The authors also failed to report how studies were selected for review, how the data were extracted and how the quality of the studies was assessed. It is therefore difficult to determine whether the authors have taken adequate steps to prevent selection and reporting biases. Publication bias is also a possibility as there appears to have been little specific attempt to locate unpublished material. It was also unclear whether any language restrictions were placed on the searches. Overall, it is difficult to judge the reliability of the review's findings given the poor reporting of the authors' methods. Given this and the limitations of the data, the authors' findings should be treated with caution.
Implications of the review for practice and research
Practice: The authors did not state any implications for practice.
Research: The authors stated that, ideally, large multicentre RCTs should be performed according to strict criteria specifying the inclusion and exclusion criteria, treatments and specific outcome measures. However, they went on to state that such a trial would be ethically unjustifiable given the present level of knowledge regarding the benefits of early excision.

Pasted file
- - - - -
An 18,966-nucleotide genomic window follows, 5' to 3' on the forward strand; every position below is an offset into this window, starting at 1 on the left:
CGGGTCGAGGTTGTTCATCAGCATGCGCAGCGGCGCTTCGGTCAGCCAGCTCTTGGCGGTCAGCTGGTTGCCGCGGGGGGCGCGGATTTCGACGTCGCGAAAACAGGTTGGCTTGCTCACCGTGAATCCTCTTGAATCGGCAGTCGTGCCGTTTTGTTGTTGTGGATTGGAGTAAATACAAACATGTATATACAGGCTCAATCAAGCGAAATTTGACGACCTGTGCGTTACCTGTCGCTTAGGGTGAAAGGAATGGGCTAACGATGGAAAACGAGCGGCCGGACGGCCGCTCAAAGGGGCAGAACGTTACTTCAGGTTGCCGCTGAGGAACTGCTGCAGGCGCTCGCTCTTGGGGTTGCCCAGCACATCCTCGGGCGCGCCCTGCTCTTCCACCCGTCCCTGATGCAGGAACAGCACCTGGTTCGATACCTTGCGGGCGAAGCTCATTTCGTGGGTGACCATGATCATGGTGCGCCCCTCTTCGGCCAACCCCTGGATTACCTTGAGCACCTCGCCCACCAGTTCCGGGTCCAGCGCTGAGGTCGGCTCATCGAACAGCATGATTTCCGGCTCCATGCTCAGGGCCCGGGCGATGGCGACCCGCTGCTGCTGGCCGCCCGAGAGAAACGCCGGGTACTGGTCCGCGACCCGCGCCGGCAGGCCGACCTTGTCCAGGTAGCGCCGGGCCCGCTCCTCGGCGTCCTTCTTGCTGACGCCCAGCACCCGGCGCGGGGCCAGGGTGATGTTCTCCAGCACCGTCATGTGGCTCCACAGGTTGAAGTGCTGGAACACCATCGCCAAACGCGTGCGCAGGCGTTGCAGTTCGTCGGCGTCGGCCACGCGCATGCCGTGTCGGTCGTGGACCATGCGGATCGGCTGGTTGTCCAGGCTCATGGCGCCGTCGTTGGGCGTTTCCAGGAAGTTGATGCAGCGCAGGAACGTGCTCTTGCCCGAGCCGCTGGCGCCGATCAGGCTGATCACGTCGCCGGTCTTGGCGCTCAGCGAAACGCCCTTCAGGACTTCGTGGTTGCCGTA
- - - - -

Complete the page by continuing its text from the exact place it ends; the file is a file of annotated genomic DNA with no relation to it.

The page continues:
Ong Y S, Samuel M, Song C. Meta-analysis of early excision of burns. Burns 2006; 32(2): 145-150
Subject indexing assigned by NLM
Adult; Blood Transfusion; Burns /surgery; Child; Cicatrix, Hypertrophic /etiology; Graft Survival; Humans; Length of Stay; Prospective Studies; Randomized Controlled Trials as Topic; Sepsis /prevention & control; Skin Transplantation /methods; Wound Healing; Wound Infection /prevention & control
Database entry date
This is a critical abstract of a systematic review that meets the criteria for inclusion on DARE. Each critical abstract contains a brief summary of the review methods, results and conclusions followed by a detailed critical assessment on the reliability of the review and the conclusions drawn.